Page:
Erik Larson

May 1, 2010

Not Equal As In Math (and also not really equal at all)

Senator Lindsey Graham assures us that he cares equally for the immigration and climate change issues. This is manifestly an odd statement, even allowing for the colloquial quality and inexactness of much natural language. There are all sorts of reasons one should try harder to be more worried about one of these than the other: if you were a catastrophe type of the Gore stripe, for instance, you’d presumably care a helluva lot more about failing to address the warming planet than you would a political issue like immigration reform. (Global catastrophic disaster versus an ongoing issue with undocumented immigrants, I mean.)

If, on the other hand, you were skeptical—like the majority of Americans—about the veracity of the Global Warming notion in the first place(the hypothesis that the warming of the Earth is or will become destructive, and that it is human-caused), you’d likely care more about the socio -economic-political consequences of the immigration issue than speculative scientific views about possible outcomes driven by folks with one foot in atmospheric science and the other in politics. Not much use getting worked up about catastrophes that aren’t really going to happen.

And so the issue here is not Graham’s implausible ceteris paribus exhortation to curry favor with voters (which means: everyone who was listening to him), but rather a somewhat deeper issue about science, that it’s still and I suppose necessarily, and essentially, about what’s true, and so our degree of belief in scientific claims is largely still what matters when determining how much we care. Senator Graham, for his part, just cares a damn lot, and equally so. But for the rest of us, whether we believe, in some robust apolitical sense, that a claim is factual or not, weighs heavily on how much value we give issues that rely on these claims for their moral or ethical force. It determines, in other words, how much we’ll care about them.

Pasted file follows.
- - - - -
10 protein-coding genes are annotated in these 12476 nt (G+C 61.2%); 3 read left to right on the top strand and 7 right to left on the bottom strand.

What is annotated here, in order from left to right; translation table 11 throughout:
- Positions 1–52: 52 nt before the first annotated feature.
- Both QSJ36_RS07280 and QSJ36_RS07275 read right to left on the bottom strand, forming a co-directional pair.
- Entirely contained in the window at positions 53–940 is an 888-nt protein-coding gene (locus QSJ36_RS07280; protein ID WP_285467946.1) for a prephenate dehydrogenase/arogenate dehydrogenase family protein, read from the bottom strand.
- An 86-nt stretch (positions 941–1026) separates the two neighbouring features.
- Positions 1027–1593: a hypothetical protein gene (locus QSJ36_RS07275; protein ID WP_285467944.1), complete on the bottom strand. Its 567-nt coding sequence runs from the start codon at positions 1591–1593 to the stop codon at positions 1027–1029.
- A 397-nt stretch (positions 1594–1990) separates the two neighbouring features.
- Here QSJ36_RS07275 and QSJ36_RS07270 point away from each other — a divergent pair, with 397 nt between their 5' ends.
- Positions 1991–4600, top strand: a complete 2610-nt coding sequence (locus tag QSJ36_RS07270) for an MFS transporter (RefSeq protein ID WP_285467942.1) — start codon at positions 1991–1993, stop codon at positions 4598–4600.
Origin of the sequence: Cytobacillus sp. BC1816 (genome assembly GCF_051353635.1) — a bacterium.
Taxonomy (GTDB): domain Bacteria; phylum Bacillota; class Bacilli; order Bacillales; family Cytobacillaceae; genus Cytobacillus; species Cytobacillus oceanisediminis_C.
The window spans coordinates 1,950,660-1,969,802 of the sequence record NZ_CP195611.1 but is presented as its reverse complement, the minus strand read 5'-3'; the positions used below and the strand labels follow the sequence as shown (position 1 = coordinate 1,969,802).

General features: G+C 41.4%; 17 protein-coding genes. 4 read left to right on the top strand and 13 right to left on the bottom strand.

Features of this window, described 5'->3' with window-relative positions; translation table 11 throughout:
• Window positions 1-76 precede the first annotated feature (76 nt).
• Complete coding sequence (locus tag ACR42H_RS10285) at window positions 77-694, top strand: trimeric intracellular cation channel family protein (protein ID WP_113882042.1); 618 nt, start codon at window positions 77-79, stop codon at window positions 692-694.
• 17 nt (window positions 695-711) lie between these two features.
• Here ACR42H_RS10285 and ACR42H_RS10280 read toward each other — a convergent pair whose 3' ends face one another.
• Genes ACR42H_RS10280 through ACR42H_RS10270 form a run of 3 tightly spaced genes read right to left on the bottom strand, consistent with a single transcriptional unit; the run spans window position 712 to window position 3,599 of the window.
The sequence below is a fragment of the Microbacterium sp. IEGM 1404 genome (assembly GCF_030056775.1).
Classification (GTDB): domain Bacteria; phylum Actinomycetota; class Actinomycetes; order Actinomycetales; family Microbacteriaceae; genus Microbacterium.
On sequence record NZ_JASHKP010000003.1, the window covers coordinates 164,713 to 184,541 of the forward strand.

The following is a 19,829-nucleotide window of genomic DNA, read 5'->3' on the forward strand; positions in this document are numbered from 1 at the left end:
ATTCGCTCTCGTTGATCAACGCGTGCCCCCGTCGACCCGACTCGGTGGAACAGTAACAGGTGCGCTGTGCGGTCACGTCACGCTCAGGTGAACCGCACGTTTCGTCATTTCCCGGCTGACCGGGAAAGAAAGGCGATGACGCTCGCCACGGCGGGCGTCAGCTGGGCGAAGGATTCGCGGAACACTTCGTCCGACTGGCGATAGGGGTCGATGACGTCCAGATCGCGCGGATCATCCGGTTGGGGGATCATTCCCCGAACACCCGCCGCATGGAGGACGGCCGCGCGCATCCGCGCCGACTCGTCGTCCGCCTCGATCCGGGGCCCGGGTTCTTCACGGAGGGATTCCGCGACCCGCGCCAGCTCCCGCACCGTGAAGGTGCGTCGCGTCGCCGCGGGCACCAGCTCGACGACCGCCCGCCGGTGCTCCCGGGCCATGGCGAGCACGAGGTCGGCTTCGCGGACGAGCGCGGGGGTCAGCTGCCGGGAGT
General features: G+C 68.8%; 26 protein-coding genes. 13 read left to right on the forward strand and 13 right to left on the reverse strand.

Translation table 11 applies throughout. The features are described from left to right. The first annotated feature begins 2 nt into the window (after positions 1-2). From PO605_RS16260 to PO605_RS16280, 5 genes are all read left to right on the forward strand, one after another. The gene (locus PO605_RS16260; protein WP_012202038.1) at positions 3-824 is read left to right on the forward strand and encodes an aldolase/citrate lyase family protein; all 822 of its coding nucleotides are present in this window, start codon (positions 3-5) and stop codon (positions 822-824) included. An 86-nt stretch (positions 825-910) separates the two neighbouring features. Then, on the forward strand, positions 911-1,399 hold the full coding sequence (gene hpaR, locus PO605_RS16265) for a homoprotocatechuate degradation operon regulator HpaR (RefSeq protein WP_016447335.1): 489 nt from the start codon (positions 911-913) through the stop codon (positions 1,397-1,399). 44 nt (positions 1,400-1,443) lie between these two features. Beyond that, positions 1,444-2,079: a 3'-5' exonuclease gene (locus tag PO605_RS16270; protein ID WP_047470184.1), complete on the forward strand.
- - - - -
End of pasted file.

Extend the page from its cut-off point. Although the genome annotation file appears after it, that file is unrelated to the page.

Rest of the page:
Fair readers of this blog, you’ve now been armed with the tools of reason. The next time a Global Warming Alarmist accuses you of not caring, cheerfully agree that, yes, in fact you don’t care much . And the reason of course is that you don’t have a strong belief in the factual claims, and hence the issue itself is a dubious recipient of your care. (When this elicits howls of protest about taking care of the planet, tell them that you DO care about THIS issue. Then you’ll have owned the part that matters—the environment does require our care—and jettisoned the stupid politics of alarmist science, pushing the speculative theory part back to the controlling alarmist, keeping the General Environment issue that she wanted to invoke, shiftily, as proof of your moral turpitude. If she then counters with something about “leaving it to the scientific experts”, point out that many experts actually disagree on this issue (which is quite true), and ask which experts we should “leave it to”. This will likely elicit a pathetic response about “many more think it’s true than not”, to which you inquire about whether scientific facts are properly established by popular vote. If this leads into the weeds, just ask the alarmist to name another scientific theory that is considered established in the same sense as the Global Warming Catastrophe theory. This is a devastating question, because if she’s honest, she’ll have to abandon hard science completely, and the discussion will end up with something squishy like economic theory. At this point you’ve won, though the Alarmist may hang on for a while if only out of stubbornness. Don’t worry about this, though, because you’re a wascally wabbit for the control-minded alarmist at this point, and even if she grumbles or blusters a bit, she’ll soon sulk away to find some easier target. But it won’t be you, not anymore. Because you’re armed. You’re ready. Really.)